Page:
The Boscastle flood of 16 August 2004: Characteristics, causes and consequences
The Boscastle flood of 16 August 2004: Characteristics, causes and consequences.
Fenn, C.R.and Bettess, R. and Golding, B. and Farquharson, F.A. and Wood, T.
In: 40th Defra Flood and Coastal Management Conference, 5 - 7 July 2005, York, UK. (2005)
|Download:|document citation PDF (2182Kb)
|Abstract:||On 16 August 2004, exceptionally intense and prolonged storm conditions centred over the North Cornwall coast and the headwaters of Bodmin Moor generated extreme flooding in and above the coastal villages of Boscastle and Crackington Haven. The event – which wreaked havoc and damage, but led to no direct loss of life – captured considerable media attention. “What happened? Why there? How? How unusual was it? What’s the risk of it happening again, there and elsewhere? What’s being done? [and yes] Is climate change to blame?” style questions peppered the press, and occupied the minds of many, at the time and after. This paper addresses the “what happened?” question. It reports on a flood forensics study carried out for the Environment Agency by HR Wallingford, with support from Halcrow, Royal Haskoning, The Met Office, CEH Wallingford and others. The event, from storm to runoff to flood to impact, has been reconstructed using best available evidence and applying best possible analyses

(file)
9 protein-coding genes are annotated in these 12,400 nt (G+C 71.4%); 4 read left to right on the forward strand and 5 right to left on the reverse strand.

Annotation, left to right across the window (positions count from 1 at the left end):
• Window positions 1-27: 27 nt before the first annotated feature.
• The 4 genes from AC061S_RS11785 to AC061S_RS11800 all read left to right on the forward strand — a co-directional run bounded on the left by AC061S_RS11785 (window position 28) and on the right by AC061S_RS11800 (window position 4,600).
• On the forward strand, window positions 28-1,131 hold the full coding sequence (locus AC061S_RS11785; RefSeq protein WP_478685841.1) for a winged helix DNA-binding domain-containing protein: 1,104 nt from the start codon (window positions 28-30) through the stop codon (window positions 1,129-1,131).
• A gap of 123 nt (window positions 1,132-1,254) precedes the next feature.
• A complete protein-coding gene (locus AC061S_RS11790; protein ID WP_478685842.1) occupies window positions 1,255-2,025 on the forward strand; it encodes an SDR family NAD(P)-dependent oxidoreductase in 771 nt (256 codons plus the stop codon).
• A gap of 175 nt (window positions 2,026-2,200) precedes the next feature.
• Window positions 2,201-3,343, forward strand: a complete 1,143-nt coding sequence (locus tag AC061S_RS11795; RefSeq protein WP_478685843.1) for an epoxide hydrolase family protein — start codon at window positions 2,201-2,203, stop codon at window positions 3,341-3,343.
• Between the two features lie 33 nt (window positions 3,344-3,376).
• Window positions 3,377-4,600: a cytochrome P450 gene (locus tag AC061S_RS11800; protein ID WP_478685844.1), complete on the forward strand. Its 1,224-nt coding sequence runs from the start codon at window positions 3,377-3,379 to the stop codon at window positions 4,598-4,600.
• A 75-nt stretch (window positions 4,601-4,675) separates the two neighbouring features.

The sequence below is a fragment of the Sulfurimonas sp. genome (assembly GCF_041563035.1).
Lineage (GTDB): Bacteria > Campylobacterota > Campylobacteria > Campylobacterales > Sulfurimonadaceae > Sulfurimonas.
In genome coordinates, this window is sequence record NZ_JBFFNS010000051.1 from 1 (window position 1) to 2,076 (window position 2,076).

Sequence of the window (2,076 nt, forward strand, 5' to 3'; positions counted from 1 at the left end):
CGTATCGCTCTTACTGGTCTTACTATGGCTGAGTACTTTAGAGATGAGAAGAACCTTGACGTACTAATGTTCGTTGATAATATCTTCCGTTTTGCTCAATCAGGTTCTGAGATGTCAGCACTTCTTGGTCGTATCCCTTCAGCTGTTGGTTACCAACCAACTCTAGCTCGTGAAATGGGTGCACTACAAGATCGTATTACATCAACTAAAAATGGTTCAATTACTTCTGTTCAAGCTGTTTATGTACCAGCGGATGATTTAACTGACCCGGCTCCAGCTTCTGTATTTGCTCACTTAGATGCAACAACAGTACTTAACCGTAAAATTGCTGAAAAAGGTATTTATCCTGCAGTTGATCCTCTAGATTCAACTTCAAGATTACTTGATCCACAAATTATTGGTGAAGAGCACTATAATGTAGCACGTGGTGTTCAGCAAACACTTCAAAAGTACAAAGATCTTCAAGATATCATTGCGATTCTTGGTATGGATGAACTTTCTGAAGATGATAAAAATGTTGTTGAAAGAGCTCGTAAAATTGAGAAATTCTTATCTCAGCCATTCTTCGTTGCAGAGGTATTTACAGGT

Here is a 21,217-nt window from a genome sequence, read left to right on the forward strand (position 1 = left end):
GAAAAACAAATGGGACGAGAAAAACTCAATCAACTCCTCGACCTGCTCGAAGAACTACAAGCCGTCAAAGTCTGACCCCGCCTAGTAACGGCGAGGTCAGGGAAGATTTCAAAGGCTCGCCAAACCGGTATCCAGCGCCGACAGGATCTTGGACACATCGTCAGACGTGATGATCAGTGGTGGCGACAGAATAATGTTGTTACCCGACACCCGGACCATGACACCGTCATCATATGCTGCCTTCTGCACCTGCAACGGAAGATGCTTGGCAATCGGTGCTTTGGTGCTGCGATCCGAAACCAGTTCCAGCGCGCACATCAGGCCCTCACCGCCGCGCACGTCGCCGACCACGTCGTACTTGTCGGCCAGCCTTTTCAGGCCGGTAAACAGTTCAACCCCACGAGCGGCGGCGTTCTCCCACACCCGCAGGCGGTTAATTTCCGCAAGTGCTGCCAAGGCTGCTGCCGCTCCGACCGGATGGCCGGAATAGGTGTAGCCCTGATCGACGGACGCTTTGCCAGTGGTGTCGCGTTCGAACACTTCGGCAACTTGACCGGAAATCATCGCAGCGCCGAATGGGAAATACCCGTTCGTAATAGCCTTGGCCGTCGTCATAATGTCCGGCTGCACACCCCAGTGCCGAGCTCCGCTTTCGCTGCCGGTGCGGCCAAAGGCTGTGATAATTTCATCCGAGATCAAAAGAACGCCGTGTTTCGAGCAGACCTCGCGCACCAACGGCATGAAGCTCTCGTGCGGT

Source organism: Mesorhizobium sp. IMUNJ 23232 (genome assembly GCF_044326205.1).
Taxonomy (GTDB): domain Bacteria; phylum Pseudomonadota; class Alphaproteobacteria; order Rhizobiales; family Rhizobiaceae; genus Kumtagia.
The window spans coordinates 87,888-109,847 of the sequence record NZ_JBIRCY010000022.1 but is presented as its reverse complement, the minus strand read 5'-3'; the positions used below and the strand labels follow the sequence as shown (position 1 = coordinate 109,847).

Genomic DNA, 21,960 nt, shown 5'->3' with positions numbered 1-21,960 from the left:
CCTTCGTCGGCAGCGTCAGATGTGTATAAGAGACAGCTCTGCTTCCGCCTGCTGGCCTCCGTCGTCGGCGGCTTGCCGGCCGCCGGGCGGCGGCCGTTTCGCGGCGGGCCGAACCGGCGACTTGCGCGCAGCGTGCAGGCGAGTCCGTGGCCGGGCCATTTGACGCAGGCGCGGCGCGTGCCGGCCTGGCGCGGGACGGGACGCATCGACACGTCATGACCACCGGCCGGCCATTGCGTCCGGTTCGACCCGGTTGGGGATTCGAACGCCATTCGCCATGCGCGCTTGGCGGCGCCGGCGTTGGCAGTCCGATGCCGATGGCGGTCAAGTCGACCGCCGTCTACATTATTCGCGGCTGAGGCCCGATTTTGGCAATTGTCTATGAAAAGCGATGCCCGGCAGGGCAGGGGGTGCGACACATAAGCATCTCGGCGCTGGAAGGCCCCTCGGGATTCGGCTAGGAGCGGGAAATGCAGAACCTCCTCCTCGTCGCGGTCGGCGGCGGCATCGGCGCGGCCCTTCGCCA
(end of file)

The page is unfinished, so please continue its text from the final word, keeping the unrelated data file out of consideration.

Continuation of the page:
(meteorological, hydrological and hydraulic). Propagation mechanisms – and features like the reported “walls of water” observed during the event - are investigated with a numerical model calibrated against evidence of peak water levels. Estimates are provided of the peak flow and peak water levels experienced, and their probabilities; these place the event amongst the most extreme ever to have occurred in the region and in the UK.|
|Item Type:||Conference or Workshop Item (Paper)|
|Subjects:||Floods > Flood impacts|
Floods > Flood incident management
|Deposited On:||14 Feb 2008 01:27|
|Last Modified:||07 Aug 2014 09:46|
Repository Staff Only: item control page